Shavleen Kour (on The Secret) : It is such a beautiful secret about which we all should be aware, ‘ The secret to life’. As of now I can say this much only, for more deeds and have a real life experience, HydRAWbadis do read it. You will not understand and relate to this book, unless you read it by your own ❤️

Dhruva Nalla (on White Nights) : It’s a short love story about a bookish and lonely man who falls in love with a woman. The woman loves another man and the rest of the story is about whom she chooses. The story has a simple plot but the author managed to create a main character to empathise with. Loneliness theme is shown effectively in the story.

Poonam Vaze (on White Nights) : A beautiful love story of unrequited love of a man who is lonely. It metaphorically emphasises on the melancholy of loneliness…
(on Black Beauty) : This is a classic children’s literature book which is an autobiography of a high-spirited Mustang horse. A different but an excellent read. Loved reading this genre as it is untouched by many avid readers…

Muralidharan Parthasarathy

  • The Book of Hope by Jonny Benjamin & Britt Pfluger.

Arun Kumar

  • Help! My Aai Wants to Eat Me by Bijal Vaccharajani
  • Pages and Co. Tilly and the Lost Fairy Tales by Anna James
  • Gentle Giant by Michael Morpurgo
  • Pages and Co. Tilly and the Map of Stories by Anna James
  • Pages and Co. Tilly and the Book Smugglers by Anna James
  • Classroom With a View by Ashwin Prabhu
  • Salim Mamoo and Me by Zai Whitaker
  • Best Friends by Asha Nehemiah
  • Biju Spins Some Magic by Jaya Jaitly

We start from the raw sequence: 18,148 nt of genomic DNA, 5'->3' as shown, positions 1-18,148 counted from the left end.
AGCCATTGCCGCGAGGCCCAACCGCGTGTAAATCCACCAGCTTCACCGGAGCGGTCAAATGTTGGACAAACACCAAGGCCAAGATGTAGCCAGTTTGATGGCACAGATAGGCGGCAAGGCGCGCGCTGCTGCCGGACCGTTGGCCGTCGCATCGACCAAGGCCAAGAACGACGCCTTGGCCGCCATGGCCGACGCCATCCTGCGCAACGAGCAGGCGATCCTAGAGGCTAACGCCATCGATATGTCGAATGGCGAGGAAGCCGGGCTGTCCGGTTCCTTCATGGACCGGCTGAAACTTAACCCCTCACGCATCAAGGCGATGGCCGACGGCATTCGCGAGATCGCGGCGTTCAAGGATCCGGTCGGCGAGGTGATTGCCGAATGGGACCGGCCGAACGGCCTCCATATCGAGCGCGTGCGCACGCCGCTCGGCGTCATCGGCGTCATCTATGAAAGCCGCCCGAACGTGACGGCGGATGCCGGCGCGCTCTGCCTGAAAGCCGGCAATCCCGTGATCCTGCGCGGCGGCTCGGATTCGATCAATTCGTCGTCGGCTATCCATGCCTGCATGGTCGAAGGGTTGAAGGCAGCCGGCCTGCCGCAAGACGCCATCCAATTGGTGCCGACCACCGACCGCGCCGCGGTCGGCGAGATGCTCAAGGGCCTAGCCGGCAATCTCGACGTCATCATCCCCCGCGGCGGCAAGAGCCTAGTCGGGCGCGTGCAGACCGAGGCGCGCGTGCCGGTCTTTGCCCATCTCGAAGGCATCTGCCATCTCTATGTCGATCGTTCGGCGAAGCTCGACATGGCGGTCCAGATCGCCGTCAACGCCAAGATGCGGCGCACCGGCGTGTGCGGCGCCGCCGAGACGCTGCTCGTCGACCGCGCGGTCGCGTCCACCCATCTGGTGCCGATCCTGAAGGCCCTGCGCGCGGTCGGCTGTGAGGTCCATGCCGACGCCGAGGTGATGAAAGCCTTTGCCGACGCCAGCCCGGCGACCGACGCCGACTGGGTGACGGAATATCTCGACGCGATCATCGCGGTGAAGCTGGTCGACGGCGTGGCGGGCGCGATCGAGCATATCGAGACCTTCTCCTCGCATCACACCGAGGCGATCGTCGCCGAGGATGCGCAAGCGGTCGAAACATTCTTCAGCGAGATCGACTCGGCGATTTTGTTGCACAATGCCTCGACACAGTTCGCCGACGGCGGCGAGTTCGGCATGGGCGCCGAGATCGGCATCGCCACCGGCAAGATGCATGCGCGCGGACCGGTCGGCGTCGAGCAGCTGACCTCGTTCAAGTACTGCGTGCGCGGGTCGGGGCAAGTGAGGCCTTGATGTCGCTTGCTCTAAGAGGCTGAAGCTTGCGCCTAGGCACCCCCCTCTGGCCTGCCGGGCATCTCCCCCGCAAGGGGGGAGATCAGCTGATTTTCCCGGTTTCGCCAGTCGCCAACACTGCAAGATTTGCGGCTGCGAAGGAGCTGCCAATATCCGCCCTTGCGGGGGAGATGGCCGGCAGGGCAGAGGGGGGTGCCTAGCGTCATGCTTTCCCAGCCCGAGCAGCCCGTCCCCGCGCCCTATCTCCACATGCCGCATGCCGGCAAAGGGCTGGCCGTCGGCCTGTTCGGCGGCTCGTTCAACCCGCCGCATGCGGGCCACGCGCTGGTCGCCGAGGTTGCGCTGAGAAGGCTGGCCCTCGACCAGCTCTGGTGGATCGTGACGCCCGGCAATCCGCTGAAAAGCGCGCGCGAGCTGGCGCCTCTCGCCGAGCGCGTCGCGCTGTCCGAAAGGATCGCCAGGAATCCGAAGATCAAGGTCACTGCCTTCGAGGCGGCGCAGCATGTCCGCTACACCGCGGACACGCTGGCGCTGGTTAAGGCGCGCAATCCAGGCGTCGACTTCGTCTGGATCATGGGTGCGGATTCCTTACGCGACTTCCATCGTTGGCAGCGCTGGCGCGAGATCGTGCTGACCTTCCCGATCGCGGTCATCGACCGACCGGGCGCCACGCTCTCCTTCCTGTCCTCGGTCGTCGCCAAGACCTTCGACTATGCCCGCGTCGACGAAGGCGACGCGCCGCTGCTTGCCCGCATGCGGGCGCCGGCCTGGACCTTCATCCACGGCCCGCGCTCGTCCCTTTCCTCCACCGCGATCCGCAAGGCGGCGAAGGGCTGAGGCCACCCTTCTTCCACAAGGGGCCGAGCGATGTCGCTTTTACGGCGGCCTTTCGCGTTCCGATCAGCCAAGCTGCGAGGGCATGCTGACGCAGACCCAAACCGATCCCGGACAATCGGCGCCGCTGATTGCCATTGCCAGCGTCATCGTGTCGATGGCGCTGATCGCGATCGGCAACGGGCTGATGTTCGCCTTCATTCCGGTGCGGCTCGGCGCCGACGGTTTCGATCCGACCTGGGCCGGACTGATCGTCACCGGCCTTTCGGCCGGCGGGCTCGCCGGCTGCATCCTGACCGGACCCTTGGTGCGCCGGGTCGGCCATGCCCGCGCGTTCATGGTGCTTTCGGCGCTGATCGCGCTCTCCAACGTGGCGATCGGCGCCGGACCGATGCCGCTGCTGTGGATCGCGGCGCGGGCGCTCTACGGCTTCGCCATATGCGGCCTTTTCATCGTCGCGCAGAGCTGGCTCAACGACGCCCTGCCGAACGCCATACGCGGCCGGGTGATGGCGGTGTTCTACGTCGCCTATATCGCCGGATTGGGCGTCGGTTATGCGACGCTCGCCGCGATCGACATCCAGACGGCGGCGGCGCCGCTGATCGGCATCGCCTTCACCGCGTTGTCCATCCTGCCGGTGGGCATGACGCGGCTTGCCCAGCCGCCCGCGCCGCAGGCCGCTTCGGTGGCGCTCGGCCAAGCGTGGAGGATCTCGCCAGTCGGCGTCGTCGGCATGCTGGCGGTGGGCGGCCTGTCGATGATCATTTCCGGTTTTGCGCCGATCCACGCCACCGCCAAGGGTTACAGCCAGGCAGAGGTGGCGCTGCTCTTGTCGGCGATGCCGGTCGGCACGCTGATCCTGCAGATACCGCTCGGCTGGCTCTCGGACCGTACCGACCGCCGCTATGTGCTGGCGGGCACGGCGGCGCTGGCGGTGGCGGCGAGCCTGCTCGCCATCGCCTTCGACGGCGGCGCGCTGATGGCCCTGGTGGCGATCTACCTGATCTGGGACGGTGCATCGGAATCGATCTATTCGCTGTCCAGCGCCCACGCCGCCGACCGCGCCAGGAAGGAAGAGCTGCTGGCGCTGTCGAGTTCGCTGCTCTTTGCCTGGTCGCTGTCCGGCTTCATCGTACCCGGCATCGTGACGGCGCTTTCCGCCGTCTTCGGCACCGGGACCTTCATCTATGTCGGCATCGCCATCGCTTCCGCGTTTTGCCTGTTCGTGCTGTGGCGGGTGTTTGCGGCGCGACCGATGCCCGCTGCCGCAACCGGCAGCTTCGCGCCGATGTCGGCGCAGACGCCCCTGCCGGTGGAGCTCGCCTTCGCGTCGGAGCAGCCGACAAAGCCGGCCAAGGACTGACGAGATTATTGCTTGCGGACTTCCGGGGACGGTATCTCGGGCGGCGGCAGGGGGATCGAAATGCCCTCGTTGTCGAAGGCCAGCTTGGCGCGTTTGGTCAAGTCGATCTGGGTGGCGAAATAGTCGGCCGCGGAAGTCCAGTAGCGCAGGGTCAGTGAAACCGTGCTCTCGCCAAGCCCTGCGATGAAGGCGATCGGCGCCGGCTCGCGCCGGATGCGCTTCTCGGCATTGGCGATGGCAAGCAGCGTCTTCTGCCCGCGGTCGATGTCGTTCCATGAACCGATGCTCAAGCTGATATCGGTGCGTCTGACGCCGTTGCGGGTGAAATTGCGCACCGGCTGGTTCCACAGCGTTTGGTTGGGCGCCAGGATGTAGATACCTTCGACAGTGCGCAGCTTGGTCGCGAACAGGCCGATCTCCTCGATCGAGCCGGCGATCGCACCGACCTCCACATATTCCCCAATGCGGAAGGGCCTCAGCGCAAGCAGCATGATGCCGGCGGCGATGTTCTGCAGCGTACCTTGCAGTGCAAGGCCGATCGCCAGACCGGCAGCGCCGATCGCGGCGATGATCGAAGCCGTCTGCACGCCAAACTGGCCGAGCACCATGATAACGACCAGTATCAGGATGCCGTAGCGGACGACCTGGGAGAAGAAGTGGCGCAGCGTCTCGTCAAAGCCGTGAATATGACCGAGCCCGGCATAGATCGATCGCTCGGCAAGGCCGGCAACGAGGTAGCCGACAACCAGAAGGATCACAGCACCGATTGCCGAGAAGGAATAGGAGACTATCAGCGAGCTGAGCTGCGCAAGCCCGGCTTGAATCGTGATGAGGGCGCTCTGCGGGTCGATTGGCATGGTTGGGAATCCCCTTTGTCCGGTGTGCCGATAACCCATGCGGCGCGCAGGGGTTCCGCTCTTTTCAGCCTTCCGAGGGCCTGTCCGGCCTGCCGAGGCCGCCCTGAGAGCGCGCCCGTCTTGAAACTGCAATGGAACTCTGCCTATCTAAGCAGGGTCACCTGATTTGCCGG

• Adventures of the Green Tiger by Rama Hardeekar-Sakhadeo
  • The Tiger Who Wanted to Be a Cat by Jamshid Sepahi
  • The Tiger of the River by Adrian Pinder
  • One Lonely Unicorn by Meenakshi Bharadwaj
  • I am a Puppet by Anurupa Roy
  • Art is Everywhere, Here, There and in Food by Aparna Kapur
  • Art is Everywhere, Here, there and in Everyday Objects by Aparna Kapur
  • Tiger Boy by Mitali Perkins
  • The Jungle Radio by Devangana Dash
  • On the Run with Fotikchand by Satyajit Ray
  • The Egghead Detective Agency by Pika Nani
  • The Adventures of Shrilok Homeless by Pika Nani
  • Shrilok Homeless: The Ultimate Adventures, Volume 2 by Pika Nani
  • Friends of My Youth by Ruskin Bond

Manohar Grandhi

  • The Sleep Revolution by Ariana Huffington
  • Psychocybernetics by Maxwell Maltz
  • Atomic Habits by James Clear
  • Sleep Code by Pradeep and Trupti Shah
  • 4 Week Insomnia Wokbook by Sarah Dittoe Barrett

Syed Shakeel Imdad

  • Warlight by Michael Ondaatje

Fizza Younis

  • Hickory Dickory Dock by Agatha Christie
  • Dead Man’s Folly by Agatha Christie
  • Cat Among the Pigeons by Agatha Christie
  • Murder at Vicarage by Agatha Christie
  • The Clocks by Agatha Christie
  • Halloween Party by Agatha Christie
  • Elephants Can Remember by Agatha Christie
  • Curtain by Agatha Christie
  • Hottie on Her Shelf by Christi Barth
  • The Gunslinger’s Guide to Avoiding Matrimony by Michelle McLean
  • White Nights by Fyodor Dostoevsky
  • Unfortunately, It Was Paradise by Mahmoud Darwish
  • Selected Poems of Pablo Neruda translated by Ben Belitt

Santanu Sasidharan

  • Less by Andrew Sean Greer

Shavleen Kour

  • The Secret by Rhonda Byrne

Dhruva Nalla

  • White Nights by Fyodor Dostoevsky

Poonam Vaze

  • White Nights by Fyodor Dostoevsky
  • Black Beauty by Anna Sewell

Neena George Kunnath

  • The Power of Self Debate for Business Decisions by Joseph K

Mahboob Hussain

  • Origin by Dan Brown
  • I Know Why the Caged Bird Sings by Maya Angelou
  • Unfortunately, It Was Paradise by Mahmoud Darwish
  • Selected Poems of Pablo Neruda translated by Ben Belitt



Hyderabad Readers And Writers